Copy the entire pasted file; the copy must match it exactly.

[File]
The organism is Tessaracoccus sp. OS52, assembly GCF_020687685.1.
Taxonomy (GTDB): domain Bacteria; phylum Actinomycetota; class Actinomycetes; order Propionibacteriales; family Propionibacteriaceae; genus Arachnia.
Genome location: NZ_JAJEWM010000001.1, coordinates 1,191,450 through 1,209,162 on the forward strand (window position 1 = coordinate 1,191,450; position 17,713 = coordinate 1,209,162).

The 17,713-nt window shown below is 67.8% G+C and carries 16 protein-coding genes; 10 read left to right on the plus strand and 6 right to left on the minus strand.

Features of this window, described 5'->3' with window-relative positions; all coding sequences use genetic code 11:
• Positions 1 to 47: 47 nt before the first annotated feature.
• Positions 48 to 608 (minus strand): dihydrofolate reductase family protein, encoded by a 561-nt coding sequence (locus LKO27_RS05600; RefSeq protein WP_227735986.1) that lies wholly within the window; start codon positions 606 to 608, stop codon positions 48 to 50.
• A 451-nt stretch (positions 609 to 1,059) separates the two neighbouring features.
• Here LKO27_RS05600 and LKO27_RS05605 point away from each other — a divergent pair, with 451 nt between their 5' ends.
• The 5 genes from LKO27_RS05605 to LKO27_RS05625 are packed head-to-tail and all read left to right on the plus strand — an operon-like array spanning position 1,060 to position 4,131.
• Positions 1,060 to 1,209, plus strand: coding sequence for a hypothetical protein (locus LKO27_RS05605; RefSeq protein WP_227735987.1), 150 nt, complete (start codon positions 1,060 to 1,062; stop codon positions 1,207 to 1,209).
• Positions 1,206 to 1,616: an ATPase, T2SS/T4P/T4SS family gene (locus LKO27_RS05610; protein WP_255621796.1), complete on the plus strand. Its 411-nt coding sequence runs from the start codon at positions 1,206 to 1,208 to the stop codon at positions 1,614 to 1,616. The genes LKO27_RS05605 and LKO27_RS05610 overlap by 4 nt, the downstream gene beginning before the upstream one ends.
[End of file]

The organism is Tessaracoccus sp. OS52, assembly GCF_020687685.1.
Taxonomy (GTDB): domain Bacteria; phylum Actinomycetota; class Actinomycetes; order Propionibacteriales; family Propionibacteriaceae; genus Arachnia.
Genome location: NZ_JAJEWM010000001.1, coordinates 1,191,450 through 1,209,162 on the forward strand (window position 1 = coordinate 1,191,450; position 17,713 = coordinate 1,209,162).

The 17,713-nt window shown below is 67.8% G+C and carries 16 protein-coding genes; 10 read left to right on the plus strand and 6 right to left on the minus strand.

Features of this window, described 5'->3' with window-relative positions; all coding sequences use genetic code 11:
• Positions 1 to 47: 47 nt before the first annotated feature.
• Positions 48 to 608 (minus strand): dihydrofolate reductase family protein, encoded by a 561-nt coding sequence (locus LKO27_RS05600; RefSeq protein WP_227735986.1) that lies wholly within the window; start codon positions 606 to 608, stop codon positions 48 to 50.
• A 451-nt stretch (positions 609 to 1,059) separates the two neighbouring features.
• Here LKO27_RS05600 and LKO27_RS05605 point away from each other — a divergent pair, with 451 nt between their 5' ends.
• The 5 genes from LKO27_RS05605 to LKO27_RS05625 are packed head-to-tail and all read left to right on the plus strand — an operon-like array spanning position 1,060 to position 4,131.
• Positions 1,060 to 1,209, plus strand: coding sequence for a hypothetical protein (locus LKO27_RS05605; RefSeq protein WP_227735987.1), 150 nt, complete (start codon positions 1,060 to 1,062; stop codon positions 1,207 to 1,209).
• Positions 1,206 to 1,616: an ATPase, T2SS/T4P/T4SS family gene (locus LKO27_RS05610; protein WP_255621796.1), complete on the plus strand. Its 411-nt coding sequence runs from the start codon at positions 1,206 to 1,208 to the stop codon at positions 1,614 to 1,616. The genes LKO27_RS05605 and LKO27_RS05610 overlap by 4 nt, the downstream gene beginning before the upstream one ends.